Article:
WebD2: A Promising Practice in Integrating Accessibility Topics into Curriculum
Course curricula can be enriched by integrating accessibility for people with disabilities as a topic for discussion and application. Students whose education includes an opportunity to learn about accessibility may be more likely to practice accessible design techniques and implement universal design in their future careers.
In the first unit, students learn about the importance of standards-based and accessible design, in addition to learning about other core design theory principles. These principles are then revisited throughout the course as students learn new topics. For example, when students learn HTML coding techniques, they also learn about code that is necessary for ensuring that web pages are accessible. When students learn about graphics, they also learn about the importance of ensuring high foreground and background color contrast, as well as techniques for adding alternate text to graphics on web pages for users who are unable to see the images.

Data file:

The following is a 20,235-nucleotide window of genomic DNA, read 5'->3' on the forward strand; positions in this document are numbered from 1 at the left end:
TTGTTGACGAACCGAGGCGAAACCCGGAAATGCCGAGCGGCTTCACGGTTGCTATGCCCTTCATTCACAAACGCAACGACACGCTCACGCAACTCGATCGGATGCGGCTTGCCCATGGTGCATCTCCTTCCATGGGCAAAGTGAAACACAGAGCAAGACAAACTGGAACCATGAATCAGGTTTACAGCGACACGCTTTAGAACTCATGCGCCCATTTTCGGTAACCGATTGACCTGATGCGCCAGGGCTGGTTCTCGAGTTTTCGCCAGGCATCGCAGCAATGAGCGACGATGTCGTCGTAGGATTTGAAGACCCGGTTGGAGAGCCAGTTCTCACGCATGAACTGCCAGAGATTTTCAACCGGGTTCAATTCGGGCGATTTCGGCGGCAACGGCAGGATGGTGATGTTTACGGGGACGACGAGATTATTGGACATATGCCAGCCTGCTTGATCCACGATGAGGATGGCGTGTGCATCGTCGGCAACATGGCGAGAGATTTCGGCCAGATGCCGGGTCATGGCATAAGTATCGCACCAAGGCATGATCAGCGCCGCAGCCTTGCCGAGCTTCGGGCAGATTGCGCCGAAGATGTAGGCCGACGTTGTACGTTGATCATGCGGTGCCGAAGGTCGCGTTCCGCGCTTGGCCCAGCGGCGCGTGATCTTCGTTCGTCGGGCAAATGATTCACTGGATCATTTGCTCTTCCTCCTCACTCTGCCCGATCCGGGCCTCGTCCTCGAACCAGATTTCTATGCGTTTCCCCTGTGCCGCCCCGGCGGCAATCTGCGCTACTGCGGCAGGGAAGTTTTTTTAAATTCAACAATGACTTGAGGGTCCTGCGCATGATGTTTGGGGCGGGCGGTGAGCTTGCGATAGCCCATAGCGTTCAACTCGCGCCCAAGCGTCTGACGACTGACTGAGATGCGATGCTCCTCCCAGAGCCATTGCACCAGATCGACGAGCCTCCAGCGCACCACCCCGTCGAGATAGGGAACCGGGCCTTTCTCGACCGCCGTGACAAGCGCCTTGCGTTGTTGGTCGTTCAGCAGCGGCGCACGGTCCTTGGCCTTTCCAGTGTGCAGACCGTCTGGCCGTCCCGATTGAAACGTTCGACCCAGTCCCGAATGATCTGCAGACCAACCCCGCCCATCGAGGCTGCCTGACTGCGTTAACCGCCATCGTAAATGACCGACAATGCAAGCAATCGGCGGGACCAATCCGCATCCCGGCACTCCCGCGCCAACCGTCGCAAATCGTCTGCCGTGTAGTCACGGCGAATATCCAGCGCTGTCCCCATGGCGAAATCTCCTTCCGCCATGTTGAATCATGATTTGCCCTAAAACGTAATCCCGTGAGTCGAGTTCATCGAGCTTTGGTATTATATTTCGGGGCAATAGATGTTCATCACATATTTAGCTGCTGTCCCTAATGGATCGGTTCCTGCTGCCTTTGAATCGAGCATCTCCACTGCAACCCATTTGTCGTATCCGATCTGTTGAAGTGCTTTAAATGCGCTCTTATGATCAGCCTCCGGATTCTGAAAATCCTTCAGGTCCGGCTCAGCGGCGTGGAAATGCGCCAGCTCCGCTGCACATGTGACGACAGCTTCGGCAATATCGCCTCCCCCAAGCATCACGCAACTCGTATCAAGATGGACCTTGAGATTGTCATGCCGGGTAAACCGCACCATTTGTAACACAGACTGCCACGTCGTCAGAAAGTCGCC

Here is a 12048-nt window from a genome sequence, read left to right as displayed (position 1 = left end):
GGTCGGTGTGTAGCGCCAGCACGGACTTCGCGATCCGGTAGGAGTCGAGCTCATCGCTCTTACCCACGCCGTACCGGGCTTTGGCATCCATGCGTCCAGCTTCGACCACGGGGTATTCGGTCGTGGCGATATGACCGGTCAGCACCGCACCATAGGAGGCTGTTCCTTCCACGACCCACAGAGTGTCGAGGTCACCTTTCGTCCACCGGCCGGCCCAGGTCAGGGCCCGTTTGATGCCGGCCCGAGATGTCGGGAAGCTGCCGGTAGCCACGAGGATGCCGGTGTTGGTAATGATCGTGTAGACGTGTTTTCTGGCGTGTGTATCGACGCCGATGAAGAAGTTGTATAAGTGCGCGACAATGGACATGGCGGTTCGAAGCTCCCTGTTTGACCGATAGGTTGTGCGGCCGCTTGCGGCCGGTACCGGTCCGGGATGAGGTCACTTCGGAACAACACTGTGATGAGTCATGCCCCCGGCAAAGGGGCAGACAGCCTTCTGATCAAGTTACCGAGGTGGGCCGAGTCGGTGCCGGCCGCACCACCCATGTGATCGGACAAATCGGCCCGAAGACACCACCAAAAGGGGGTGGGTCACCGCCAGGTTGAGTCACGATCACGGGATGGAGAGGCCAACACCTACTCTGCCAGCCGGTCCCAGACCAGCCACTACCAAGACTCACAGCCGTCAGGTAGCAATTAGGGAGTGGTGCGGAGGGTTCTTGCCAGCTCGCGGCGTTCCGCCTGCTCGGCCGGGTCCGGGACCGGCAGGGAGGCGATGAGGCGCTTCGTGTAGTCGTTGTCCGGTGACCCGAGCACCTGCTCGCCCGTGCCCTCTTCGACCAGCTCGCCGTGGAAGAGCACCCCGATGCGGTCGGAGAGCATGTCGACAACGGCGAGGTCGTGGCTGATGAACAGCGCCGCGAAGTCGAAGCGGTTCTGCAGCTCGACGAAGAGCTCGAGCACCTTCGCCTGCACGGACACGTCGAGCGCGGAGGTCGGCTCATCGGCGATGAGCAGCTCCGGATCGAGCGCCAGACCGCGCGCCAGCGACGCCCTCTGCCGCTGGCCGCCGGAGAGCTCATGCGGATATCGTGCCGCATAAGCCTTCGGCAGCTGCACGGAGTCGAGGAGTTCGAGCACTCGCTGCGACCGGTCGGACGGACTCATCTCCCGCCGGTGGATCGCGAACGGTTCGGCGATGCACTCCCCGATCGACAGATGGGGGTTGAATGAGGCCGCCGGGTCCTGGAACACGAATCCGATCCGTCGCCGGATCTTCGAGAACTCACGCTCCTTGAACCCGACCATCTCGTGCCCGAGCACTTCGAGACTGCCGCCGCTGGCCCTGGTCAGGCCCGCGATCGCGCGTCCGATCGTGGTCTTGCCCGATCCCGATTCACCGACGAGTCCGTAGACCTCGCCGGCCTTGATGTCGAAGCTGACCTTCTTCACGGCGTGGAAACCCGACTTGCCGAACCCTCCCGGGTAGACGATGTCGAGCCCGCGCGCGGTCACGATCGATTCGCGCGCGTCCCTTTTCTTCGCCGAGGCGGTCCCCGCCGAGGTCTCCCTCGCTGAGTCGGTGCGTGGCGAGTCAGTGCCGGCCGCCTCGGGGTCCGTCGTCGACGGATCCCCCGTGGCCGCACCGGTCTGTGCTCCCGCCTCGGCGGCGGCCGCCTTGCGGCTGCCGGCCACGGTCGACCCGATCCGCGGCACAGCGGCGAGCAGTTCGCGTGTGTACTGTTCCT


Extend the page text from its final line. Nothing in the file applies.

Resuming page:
The curriculum is cross-platform and vendor-neutral, which is another aspect of universal design. Teachers can use this curriculum regardless of which operating system, web browser, graphic software, and web authoring tool they have installed in their schools.
The curriculum was originally designed by a team of high school web design teachers in Bellingham, Washington, working in collaboration with staff from the National Center on Accessible Information Technology in Education (AccessIT) at the University of Washington. The curriculum has been updated and is currently maintained by the AccessComputing project with support from the National Science Foundation as part of the Broadening Participation in Computing (BPC) program of the Directorate for Computer and Information Sciences and Engineering (CISE) (grant #CNS-0540615, CNS-0837508, and CNS-1042260).
The curriculum is available without charge and hundreds of teachers worldwide are now using the curriculum. This holds promise for the future of the Web as more students who graduate into the workforce have a foundation of knowledge that includes awareness of accessibility issues.